4) Adolf Hitler
Introduced to the game as a POW during the Great War, the questionable theorist and all-round hoodlum believed he could use cricket to prepare his troops for battle… but not before he’d made a few key adjustments. Handshakes and encouraging taps on the bum weren’t Adolf’s bag, you see, and as for pads, these artificial “bolsters” were just downright unmanly. A bigger and harder ball was also on Hitler’s list of ‘improvements’, which may explain Germany’s impressive record in Olympic shot put. Despite Hitler’s reservations, he challenged the British to a friendly match in 1930, but had soon written the sport off as “insufficiently violent” for German fascists. In case you’re wondering, it was intended as a criticism.
3) Barack Obama
It stands to reason that the world’s only true superhero would like his cricket. It began in 2009 with a few technical tips from Brian Lara during a trip to Trinidad (“I always wanted to meet the Michael Jordan of cricket”), and was cemented in a conversation with Dave Cameron when the two leaders met at the White House. After enduring a basketball game the previous evening, Cameron promised to teach Obama the intricacies of cricket and to take him to a game in England. Obama agreed, before a wag from the British press corps piped up: “Mr President, this is great you’ve agreed to learn about cricket. I notice the prime minister neglected to tell you that a Test match usually takes five days. So it’s going to be a long trip.” But what could be better than the leader of the free world plotting his next move from the Lord’s pavilion? The only drawback we can see would be having to sit next to our Dave for five straight days.
2) Mike Skinner
Mike Skinner, beat-poet doyen of the post-club comedown whose band The Streets illuminated the tower blocks and stairwells of urban Britain in the last decade, was always an unlikely cricket fan, but as a dedicated chronicler of Englishness he always had a soft spot for the game, even once referencing ‘cricket’ in a song called Addicted about the perils of wasting your life in the bookies. So when England finally overcame Australia in the last Ashes series, Skinner was moved to commemorate the moment with his own spoken-word tribute. The day after victory at Sydney nailed a 3-1 win, a short video called An English Corner appeared on The Streets website, featuring Skinner’s dreamlike rendition of a passage from the last-day report from The Guardian’s Mike Selvey. It might just be cricket’s coolest moment.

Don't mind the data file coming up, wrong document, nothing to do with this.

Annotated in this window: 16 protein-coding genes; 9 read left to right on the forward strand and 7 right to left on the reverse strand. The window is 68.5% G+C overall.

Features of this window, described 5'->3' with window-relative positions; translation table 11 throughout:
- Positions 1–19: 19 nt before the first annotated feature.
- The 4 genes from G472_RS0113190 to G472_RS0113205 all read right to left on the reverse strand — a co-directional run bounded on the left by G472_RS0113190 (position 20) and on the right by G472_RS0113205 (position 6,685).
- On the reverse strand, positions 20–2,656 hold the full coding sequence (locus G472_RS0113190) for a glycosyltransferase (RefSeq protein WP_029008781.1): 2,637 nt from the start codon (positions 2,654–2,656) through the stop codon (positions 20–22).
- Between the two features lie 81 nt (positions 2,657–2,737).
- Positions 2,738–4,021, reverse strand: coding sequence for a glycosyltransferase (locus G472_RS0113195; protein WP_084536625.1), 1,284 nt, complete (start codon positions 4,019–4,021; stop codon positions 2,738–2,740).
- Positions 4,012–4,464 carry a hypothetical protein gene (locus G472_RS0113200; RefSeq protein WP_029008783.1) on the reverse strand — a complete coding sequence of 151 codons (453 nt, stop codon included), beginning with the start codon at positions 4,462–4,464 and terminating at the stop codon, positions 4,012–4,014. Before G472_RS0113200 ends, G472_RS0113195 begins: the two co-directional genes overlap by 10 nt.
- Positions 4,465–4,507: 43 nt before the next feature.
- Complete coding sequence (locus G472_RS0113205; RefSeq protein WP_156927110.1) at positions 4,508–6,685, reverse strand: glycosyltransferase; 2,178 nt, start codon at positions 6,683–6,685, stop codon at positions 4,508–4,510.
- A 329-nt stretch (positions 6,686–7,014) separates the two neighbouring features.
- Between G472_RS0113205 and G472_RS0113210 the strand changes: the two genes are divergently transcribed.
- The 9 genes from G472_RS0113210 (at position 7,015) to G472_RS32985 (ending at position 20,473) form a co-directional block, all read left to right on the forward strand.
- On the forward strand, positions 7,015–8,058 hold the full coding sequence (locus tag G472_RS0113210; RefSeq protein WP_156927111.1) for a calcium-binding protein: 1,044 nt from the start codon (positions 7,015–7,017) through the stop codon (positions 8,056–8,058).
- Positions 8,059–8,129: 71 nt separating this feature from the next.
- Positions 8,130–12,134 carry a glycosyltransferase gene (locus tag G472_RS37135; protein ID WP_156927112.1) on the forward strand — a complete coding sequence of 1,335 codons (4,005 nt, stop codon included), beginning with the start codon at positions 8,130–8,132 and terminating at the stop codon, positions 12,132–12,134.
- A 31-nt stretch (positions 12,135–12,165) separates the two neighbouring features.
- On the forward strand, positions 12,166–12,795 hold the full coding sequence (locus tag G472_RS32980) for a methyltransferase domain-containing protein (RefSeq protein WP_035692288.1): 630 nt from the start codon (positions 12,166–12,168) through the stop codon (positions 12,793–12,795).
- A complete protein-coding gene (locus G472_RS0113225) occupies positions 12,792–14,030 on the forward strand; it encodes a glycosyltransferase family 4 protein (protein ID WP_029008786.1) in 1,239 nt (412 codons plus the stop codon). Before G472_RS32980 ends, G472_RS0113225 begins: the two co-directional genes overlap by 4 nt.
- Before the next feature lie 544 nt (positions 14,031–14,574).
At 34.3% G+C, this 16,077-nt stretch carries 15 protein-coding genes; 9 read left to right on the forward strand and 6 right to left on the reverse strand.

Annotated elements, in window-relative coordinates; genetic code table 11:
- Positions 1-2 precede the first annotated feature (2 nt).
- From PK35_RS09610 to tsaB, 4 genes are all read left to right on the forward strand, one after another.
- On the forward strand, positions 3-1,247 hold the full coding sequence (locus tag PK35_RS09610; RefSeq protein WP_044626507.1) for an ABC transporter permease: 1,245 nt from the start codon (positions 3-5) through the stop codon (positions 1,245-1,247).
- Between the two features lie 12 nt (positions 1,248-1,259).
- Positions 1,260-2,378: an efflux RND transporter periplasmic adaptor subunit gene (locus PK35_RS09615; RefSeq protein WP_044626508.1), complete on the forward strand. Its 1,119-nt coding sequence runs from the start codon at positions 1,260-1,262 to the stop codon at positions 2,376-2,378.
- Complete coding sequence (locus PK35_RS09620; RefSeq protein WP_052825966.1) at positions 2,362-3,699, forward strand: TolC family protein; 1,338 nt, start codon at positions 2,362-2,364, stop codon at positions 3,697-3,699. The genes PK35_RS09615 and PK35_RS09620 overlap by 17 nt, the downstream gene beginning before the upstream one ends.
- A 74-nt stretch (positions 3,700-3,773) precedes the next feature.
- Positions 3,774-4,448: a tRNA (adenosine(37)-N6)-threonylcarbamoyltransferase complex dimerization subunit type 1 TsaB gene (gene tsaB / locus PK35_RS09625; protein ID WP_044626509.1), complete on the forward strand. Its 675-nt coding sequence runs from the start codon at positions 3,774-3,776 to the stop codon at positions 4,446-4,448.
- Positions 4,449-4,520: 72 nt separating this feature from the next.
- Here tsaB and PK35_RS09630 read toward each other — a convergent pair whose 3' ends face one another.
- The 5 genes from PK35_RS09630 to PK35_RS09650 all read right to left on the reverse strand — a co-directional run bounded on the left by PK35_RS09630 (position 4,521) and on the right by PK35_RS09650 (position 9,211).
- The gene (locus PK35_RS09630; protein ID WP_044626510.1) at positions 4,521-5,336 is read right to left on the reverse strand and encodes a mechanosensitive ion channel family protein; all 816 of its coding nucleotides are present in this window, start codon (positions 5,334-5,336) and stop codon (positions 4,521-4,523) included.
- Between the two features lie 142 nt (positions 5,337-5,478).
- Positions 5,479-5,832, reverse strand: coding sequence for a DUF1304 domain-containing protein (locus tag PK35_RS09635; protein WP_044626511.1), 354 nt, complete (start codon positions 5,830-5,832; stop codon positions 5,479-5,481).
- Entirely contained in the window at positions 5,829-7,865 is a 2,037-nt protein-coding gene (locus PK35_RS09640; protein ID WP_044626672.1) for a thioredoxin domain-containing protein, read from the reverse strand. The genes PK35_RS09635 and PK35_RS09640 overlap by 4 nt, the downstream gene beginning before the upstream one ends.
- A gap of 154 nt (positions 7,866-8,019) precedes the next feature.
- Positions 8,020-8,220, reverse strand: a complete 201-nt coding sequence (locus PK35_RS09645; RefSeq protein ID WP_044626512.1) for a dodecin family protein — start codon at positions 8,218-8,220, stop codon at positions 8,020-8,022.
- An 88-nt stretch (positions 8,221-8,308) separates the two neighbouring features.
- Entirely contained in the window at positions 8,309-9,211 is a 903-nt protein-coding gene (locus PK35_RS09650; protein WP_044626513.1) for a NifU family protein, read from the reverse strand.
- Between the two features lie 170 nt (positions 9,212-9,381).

1) Hugh Cornwell
One of punk’s original gloom merchants, Cornwell has survived various dust-ups, run-ins, set-tos and even a six-week stint at Pentonville to indulge his love of music and cricket. The bile and sneer evident in songs like Peaches and No More Heroes may have been the marks of a natural agitator, but while his mates on the Old Kent Road were tearing down the establishment and sticking pins in each other, Cornwell was cultivating a delicate passion for the game of kings. It all began with his father, who would listen to Test Match Special when Hugh was a boy, and when he learned that Fred Titmus had gone to his school, that was it. A lifetime in love with the game culminated in his own appearance on TMS’s View From the Boundary.